Longer videos will have more weight in Facebook’s news feed algorithm
Facebook’s news feed algorithm, much like Google’s search algorithm, is a well-kept corporate secret. But once in a while, both corporations reveal certain changes they are bringing to their respective platforms.
Facebook announced it was making a change in the way the importance of the completion rate is considered for longer form videos.
In the past, from what we understand, view rate (the percentage of a video that is viewed) allowed the algorithm to establish if you would be seeing more (or less) videos of the same type.
From now on, as reported in an AdWeek article, the duration of a video will also have an impact on the algorithm.
This means that longer form videos that have a high completion rate will be favoured and should see an increase in distribution, while shorter videos might see a slight dip (it is not known what constitutes long-form video vs short form).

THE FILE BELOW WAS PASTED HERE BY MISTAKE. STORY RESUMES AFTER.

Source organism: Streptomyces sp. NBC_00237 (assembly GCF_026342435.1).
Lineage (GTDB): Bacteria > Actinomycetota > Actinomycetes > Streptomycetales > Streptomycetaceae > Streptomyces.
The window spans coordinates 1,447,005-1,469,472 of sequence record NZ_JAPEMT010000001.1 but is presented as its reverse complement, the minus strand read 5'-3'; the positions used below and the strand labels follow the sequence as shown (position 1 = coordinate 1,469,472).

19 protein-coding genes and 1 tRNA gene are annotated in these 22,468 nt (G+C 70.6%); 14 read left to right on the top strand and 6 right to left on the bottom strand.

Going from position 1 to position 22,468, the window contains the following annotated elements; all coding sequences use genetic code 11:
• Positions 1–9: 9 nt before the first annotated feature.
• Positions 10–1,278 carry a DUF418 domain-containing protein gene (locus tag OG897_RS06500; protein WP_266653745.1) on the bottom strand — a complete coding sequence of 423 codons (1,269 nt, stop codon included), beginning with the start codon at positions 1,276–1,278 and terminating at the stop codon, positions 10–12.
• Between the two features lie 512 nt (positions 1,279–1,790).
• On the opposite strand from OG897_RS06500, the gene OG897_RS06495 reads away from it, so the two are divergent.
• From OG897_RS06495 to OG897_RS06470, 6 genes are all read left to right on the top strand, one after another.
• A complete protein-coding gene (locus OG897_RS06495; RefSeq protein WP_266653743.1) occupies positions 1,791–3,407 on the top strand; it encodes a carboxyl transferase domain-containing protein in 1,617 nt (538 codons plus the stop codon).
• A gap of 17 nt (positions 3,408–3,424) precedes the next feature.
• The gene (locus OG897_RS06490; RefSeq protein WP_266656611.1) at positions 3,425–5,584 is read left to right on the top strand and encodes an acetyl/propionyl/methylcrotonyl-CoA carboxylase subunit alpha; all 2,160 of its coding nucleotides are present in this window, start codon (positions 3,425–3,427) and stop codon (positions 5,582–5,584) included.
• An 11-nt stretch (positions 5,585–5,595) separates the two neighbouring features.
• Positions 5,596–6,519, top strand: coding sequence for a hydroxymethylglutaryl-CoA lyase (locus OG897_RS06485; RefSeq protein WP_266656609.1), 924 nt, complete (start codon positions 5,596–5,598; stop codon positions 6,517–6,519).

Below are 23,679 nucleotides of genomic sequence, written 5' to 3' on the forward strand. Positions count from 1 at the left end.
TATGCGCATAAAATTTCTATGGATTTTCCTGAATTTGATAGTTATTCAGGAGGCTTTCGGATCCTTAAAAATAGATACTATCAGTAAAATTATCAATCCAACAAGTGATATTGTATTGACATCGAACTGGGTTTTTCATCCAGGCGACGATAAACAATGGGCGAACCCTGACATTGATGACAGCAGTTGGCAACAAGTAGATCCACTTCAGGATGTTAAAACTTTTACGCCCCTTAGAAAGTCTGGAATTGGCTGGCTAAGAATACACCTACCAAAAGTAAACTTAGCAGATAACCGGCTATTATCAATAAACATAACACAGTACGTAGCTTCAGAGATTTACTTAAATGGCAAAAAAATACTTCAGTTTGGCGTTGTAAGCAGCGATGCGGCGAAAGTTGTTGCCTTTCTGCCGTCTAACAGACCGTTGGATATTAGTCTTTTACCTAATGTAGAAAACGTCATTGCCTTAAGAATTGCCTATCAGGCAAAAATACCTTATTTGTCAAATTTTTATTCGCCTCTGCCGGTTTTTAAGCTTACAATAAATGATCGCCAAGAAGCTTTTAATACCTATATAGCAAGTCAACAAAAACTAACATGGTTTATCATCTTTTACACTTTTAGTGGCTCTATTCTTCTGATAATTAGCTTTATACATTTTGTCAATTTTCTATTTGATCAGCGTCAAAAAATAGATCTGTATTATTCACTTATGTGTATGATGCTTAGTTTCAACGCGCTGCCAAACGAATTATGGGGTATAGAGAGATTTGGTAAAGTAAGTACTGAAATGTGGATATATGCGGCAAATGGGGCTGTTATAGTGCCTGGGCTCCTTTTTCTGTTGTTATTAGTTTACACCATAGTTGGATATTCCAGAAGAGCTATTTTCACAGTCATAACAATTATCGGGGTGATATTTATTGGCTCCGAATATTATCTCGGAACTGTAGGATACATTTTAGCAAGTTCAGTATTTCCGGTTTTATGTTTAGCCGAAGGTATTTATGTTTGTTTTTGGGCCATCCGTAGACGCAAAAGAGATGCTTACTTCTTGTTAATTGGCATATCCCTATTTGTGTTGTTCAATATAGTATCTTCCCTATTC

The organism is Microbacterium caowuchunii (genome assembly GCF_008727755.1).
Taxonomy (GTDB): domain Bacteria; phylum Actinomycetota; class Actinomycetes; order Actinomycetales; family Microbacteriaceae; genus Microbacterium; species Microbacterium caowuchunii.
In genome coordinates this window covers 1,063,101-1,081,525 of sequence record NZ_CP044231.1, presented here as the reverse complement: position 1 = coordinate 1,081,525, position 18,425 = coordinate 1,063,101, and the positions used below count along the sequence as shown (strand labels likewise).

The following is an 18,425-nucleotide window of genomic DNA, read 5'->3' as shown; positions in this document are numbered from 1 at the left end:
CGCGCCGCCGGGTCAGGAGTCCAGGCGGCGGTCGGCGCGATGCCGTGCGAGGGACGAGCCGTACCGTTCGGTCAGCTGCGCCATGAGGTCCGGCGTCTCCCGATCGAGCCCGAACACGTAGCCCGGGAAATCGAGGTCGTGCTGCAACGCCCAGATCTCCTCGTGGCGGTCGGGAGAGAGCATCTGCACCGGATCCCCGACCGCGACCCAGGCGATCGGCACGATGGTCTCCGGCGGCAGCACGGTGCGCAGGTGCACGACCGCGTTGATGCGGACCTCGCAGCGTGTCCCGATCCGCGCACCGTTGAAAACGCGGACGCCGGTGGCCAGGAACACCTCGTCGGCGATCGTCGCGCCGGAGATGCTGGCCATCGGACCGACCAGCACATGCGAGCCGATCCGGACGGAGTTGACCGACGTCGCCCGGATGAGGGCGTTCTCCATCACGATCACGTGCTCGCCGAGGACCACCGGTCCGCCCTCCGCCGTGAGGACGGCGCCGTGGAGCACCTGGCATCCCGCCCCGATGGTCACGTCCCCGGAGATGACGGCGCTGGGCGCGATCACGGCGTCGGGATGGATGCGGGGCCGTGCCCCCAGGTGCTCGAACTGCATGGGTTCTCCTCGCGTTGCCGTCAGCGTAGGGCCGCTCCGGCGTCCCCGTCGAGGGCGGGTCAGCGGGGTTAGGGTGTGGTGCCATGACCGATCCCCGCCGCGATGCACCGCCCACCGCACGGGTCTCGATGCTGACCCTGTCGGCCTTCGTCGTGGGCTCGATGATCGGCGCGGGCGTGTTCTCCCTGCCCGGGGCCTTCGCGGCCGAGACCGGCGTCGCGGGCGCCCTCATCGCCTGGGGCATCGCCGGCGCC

But rest assured, the importance remains in the creation and distribution of video content that is relevant and that is of the proper duration for the story you have to tell. Facebook’s objective is not to entice you to produce longer content, but rather to say that the way engagement with longer form content is analyzed must be different than the way it is for shorter form content.
At Toast, we regularly test the impact of the duration of videos we publish on Facebook. We recently completed a campaign for a client in which we had 640 different creatives with variations in ad copy, call-to-action, but mainly we were testing different durations of video ad content (15 seconds, 30 seconds, 2 minutes, 3 minutes). In this specific case, it’s the longer form videos that generated the most engagement (clicks, watch time, etc.). Do not hesitate to contact me to [email protected] if you’d like to know more about our tests.
If this subject really interests you, I also recommend you read the article published over at AdWeek on these new changes in Facebook’s algorithm. An interesting read.